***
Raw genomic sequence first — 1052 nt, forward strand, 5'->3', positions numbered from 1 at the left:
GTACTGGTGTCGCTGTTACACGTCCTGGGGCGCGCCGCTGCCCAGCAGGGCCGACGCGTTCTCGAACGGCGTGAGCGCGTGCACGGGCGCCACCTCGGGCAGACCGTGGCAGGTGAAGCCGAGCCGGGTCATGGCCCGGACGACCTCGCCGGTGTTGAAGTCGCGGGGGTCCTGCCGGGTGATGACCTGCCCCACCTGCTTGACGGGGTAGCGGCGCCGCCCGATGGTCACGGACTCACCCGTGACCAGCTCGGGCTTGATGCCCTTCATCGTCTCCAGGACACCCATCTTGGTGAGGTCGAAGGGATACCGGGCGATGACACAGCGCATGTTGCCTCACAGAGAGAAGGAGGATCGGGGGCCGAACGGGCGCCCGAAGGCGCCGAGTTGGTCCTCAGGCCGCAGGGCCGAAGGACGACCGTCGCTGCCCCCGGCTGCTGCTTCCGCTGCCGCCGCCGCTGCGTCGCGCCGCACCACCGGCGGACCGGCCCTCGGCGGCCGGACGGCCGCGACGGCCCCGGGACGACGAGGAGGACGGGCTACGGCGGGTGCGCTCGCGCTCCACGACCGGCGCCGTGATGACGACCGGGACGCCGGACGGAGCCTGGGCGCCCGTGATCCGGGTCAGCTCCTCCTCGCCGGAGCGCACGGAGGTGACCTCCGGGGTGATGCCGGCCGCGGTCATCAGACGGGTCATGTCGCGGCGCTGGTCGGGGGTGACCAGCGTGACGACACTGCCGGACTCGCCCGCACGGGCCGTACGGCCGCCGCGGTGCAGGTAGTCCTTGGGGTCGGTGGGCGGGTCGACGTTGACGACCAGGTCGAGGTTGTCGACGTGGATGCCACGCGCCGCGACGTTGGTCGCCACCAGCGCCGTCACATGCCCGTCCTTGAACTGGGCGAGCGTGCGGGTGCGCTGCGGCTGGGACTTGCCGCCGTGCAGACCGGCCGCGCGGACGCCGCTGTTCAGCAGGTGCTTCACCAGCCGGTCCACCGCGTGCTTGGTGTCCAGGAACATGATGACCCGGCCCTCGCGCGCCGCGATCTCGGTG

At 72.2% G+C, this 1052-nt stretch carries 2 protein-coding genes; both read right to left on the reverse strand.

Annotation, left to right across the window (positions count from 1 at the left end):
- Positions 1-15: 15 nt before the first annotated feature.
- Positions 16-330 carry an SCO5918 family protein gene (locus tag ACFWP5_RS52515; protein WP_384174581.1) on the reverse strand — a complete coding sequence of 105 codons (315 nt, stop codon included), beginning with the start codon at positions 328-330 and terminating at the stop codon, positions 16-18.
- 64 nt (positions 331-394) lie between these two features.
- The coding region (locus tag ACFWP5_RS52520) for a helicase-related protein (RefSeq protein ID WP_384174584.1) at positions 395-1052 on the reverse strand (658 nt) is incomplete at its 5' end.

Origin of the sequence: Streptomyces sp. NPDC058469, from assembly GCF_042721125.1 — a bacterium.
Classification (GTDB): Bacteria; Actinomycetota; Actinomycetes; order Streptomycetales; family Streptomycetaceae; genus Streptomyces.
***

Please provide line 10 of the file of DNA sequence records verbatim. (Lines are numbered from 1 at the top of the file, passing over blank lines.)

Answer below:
Classification (GTDB): Bacteria; Actinomycetota; Actinomycetes; order Streptomycetales; family Streptomycetaceae; genus Streptomyces.